- Associated Press - Thursday, September 2, 2010

NEW YORK (AP) - Coach Mike Riley and his No. 24 Oregon State players would like nothing better than to squeeze in a preseason tune-up before taking on No. 6 TCU Saturday night in Texas.

“I think that’d be awesome,” Riley said recently.

This might be Oregon State’s toughest game of the season and it will be the first time the Beavers have blocked or tackled an opponent since they played BYU in the Las Vegas Bowl in December.

While the NFL is considering cutting its exhibition schedule from four to two games (and lengthening its regular season), Riley and some other college coaches are in favor of a preseason game or even a scrimmage.

“It would be chance to see some new stuff and have your players have to adjust,” Riley said.

“What happens in the first game of the regular season, you take everything you’ve been working on and everything you do … and then you’ve got to make some adjustments.

“I think a preseason scrimmage would give you the chance to get through some of the those hurdles and get your team to understand that that’s the way it is every week. You’ve got to take what you do and adapt it.”

Of course, Oregon State is the exception among top teams in major college football, many of which will open the season this weekend toying with weak opponents and playing their starters for a half.

NCAA rules allow Division I college football teams to play 12 contests, including scrimmages against other teams. Since no school is about to give up a regular-season game to play a game that doesn’t count, the first step would be a rule change.

NCAA spokesman Erik Christianson said in an e-mail that “there have not been any proposals from member schools or conferences to change the rule on scrimmages or exhibition football games.”

But maybe one might be coming.

Michigan coach Rich Rodriguez is a proponent of playing a preseason tuneup and apparently he’s turned his new boss, athletic director David Brandon, on to the idea.

“Our coaches and I believe this is something worth considering,” Brandon said. “We need to look at all of the issues carefully, and get input from other coaches and programs. However, it could be beneficial to provide a scrimmage opportunity versus another team during the preseason practice period to better prepare the team for competition. This would be for the same reasons that basketball, hockey, and other sports do the same thing.”

At the lower levels of college football, it’s not uncommon for teams to work in preseason intersquad scrimmages.

“We’re probably one of the only levels of football that doesn’t have preseason games,” said Rodriguez, whose first college head coaching job was at Division II Glenville State.

Indiana coach Bill Lynch also coached in Division II.

“We’d find another school that was close, so it was relatively inexpensive and I thought it was really good. We used to really kind of make a day of it and it was really a practice against each other broken down into individual drills as well as 11 on 11.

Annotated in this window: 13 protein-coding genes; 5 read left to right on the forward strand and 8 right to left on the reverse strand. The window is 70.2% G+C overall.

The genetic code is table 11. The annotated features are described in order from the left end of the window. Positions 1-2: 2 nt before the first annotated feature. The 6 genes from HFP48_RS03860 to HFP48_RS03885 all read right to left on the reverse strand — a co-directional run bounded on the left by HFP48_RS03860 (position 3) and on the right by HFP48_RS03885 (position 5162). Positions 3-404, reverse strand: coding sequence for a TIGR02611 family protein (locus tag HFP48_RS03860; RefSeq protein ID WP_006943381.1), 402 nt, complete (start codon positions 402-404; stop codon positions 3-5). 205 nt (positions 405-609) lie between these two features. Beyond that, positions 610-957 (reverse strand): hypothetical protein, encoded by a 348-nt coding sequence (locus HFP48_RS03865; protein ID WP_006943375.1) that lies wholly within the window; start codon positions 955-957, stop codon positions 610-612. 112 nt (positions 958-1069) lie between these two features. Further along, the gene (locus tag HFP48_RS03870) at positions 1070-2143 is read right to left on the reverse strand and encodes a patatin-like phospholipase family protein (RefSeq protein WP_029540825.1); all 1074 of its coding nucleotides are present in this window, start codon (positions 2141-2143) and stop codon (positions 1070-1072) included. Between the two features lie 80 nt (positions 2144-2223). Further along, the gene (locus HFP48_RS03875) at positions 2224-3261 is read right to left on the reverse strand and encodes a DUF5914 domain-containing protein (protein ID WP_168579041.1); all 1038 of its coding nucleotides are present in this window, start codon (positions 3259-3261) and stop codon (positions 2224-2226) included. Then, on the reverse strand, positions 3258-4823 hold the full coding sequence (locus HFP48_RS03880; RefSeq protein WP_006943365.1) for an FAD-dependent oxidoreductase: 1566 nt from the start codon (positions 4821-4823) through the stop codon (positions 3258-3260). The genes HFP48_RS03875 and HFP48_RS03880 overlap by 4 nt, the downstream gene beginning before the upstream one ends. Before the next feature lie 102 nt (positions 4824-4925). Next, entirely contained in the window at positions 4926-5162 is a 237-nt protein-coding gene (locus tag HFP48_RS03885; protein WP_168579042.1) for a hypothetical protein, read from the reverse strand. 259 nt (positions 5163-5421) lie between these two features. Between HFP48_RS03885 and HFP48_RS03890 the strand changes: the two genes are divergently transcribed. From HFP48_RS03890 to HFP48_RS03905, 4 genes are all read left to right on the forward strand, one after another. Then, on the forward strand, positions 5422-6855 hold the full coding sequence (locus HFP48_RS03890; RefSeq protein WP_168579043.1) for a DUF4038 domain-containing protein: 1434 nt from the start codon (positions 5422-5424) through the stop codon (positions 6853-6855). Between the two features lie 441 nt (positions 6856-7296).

“Whether that would work at this level, I’m not sure. I’m sure there would be finances that would get involved and probably try to make it a money maker. But in terms of getting your team ready, it would be great.”

Rodriguez suggested limiting access so a preseason game doesn’t turn into “a big event.”

But there’s the problem.

As Ohio State coach Jim Tressel put it, “If we were to play a preseason game, there would be 100,000-some people here.”

When intrasquad spring games draw tens of thousands of fans at schools like Nebraska, Alabama and Ohio State, it seems inevitable that even a bulked-up practice would become a major deal at the football factories.

While Rodriguez said he thinks most coaches would welcome an exhibition game of sorts, certainly not everyone would.

Count Stanford’s Jim Harbaugh, who played in the NFL, and Arizona State’s Dennis Erickson, who has coached in the NFL, among those who would stay with the status quo.

“The uniqueness of college football is a good thing, understanding that your going to see more fumbled snaps, more blocked punts, more miscommunication in the secondary, more missed tackles in that first game.”

Erickson brought up the other big concern.

“To have it would be just an extra opportunity for guys to get hurt,” he said.

Nebraska athletic director Tom Osborne isn’t much for the idea of playing a preseason game, though he suggested the possibility of bringing in another team during the spring.

“I would sure hate to see them do anything to lengthen the season right now,” he said.

At least one player, Notre Dame receiver Michael Floyd agrees with that.

“No reason for an extra game,” he said. “I’m just ready for Purdue.”


AP Sports Writers Eric Olson in Lincoln, Neb., Larry Lage in Ann Arbor, Mich., and Rick Gano in South Bend, Ind., contributed to this report.

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